It’s not something they absolutely have to ‘fix’. January can defend shooting guards, so could play alongside one of the other points. Tamika Catchings could slide back outside to her old small forward spot more often. But do they want to lean that heavily on Mitchell, and make the potential of her hitting the ‘rookie wall’ more likely? Do they need Moseley any more now January’s back, especially as Moseley’s looked pretty shaky in several of their games so far? And on the other side, is there anyone out there on the street that would actually play minutes and help them on the wing?
They’re also riding close to the salary cap, which is why cutting Lucas (who they’d still be required to pay) to open a roster spot isn’t really an option. It also means that assuming Moseley was the cut, they could only replace her with relatively inexperienced (and therefore equally cheap) options. For now, they’ll probably try to ride it out with what they’ve got, especially while they wait to see if January’s knee holds up. But one more injury could definitely lead to a move.
6. More Mercury Moans
If you’ve watched a Phoenix Mercury home game this season, you’ve seen their ‘Out4Redemption’ trailer that’s trying to sell you tickets. Probably several times. The Mercury publicity team don’t have much of a sense for tone, do they? Trying to build an ‘us against them’ mentality is a tried and tested formula for teams through the ages, but the whole thing feels whiny. Yes, there was a bad call in the Western Conference Finals last year. But y’know what? You lost to a better team. And you’ve got one of the most loaded rosters in the league, who’ve virtually all won rings. What exactly are you redeeming?
And just when you thought we’d finally seen the last of all their ‘Glory… [Whatever]’ campaigns, it even makes an appearance in this year’s advert. It really shouldn’t take a brain surgeon to realise that Glory is a word that the Mercury don’t want anywhere near their advertising any more (it took them long enough to realise last season, when Brittney Griner and Glory Johnson were making regular appearances on TMZ).
7. Because it’s about time I said something nice about Phoenix
How the hell did Isabelle Harrison drop to #12 in last year’s draft? Okay, she was injured, but the player we’re seeing for the Mercury was worth waiting a year for ahead of various players taken in front of her. One of very few bright spots for Phoenix so far this season.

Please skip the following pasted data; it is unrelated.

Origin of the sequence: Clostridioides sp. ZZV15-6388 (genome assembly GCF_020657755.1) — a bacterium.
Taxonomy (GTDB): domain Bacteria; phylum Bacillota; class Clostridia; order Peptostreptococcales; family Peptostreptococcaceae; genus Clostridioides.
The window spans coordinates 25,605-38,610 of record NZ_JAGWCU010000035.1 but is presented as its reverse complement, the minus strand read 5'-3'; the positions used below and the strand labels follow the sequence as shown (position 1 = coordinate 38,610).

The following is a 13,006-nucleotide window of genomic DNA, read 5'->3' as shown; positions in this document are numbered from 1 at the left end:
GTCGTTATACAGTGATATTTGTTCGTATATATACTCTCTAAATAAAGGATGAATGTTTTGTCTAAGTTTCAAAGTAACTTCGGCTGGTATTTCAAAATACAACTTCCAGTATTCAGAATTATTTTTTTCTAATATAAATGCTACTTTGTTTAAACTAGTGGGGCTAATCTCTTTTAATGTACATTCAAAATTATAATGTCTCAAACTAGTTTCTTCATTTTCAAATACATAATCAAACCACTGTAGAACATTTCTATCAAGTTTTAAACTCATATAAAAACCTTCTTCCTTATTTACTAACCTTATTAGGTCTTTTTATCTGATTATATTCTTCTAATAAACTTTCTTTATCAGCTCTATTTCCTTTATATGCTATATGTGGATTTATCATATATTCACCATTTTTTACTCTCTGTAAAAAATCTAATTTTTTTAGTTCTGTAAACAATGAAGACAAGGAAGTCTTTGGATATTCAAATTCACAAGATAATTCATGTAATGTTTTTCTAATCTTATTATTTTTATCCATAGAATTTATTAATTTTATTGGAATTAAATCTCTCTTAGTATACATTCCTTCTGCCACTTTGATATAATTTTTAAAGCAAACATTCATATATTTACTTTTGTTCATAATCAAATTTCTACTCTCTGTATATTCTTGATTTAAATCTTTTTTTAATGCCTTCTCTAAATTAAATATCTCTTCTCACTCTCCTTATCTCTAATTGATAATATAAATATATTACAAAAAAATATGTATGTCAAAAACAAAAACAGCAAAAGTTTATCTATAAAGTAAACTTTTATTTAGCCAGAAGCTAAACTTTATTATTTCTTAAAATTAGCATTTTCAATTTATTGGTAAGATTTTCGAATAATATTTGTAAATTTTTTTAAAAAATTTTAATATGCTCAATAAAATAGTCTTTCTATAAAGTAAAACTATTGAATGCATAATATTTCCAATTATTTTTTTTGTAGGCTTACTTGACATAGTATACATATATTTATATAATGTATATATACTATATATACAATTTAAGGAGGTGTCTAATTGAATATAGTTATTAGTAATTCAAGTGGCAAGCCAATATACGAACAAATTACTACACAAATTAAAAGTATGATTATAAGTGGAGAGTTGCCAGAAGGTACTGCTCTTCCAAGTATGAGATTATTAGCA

8. Positive Stat of the Week
Through six games, New York are holding opponents to 36% shooting from the field. That’s ridiculous (and surely unsustainable). Perhaps more extraordinary is that they somehow don’t have the best statistical defense in the league, a position held by the Los Angeles Sparks. All these numbers will flatten out once more games have been played, but small sample size figures can be entertaining.
9. Negative Stat of the Week
Connecticut are shooting .500 from inside five feet (in the most recent stats available). That’s bad. The league average is .577, and the only other team anywhere close to the Sun is New York. And it’s particularly bad because Connecticut are also shooting .292 from three-point range. Which is also bad. When you can’t shoot inside, and you can’t shoot outside, you’re probably going to have trouble winning games.
10. WNBA Hair of the Week
I mean, I’m not the only one that sees it, right?
11. Carolyn Peck leaving ESPN
Vanderbilt, for your sake, I hope she’s a better coach/recruiter than she is a commentator. And I’ll leave it at that, because my mum taught me not to be too mean.
12. Fun Play!
I think we’re going to make this a thing. Item 12 every week is just going to be a fun play from around the WNBA. On this occasion, one of my favourite quirky coaching habits. Unless you’re watching ridiculously closely, there aren’t that many plays that stand out from team-to-team. Most coaches run variations on the same stuff. It’s one of the reasons I used to love it when Cheryl Reeve played one possession of zone defense at the start of games for no particular reason – it was random, and weird, and specific to Reeve’s Lynx teams.
So here we have what I like to call the Triple-Stack play, run virtually every game by Pokey Chatman’s Chicago Sky. All three frontcourt players line up along the free throw line to set a row of picks for the ballhandler. I don’t think I’ve ever seen another WNBA team run it, but Pokey does it all the time. Sometimes the defense gets confused when the three screeners break off to other spots around the floor, or they lose the ballhandler going around all the picks. More often than not, the defender just coasts under the three-player wall and everyone carries on. But it’s different! Fun! See you next week.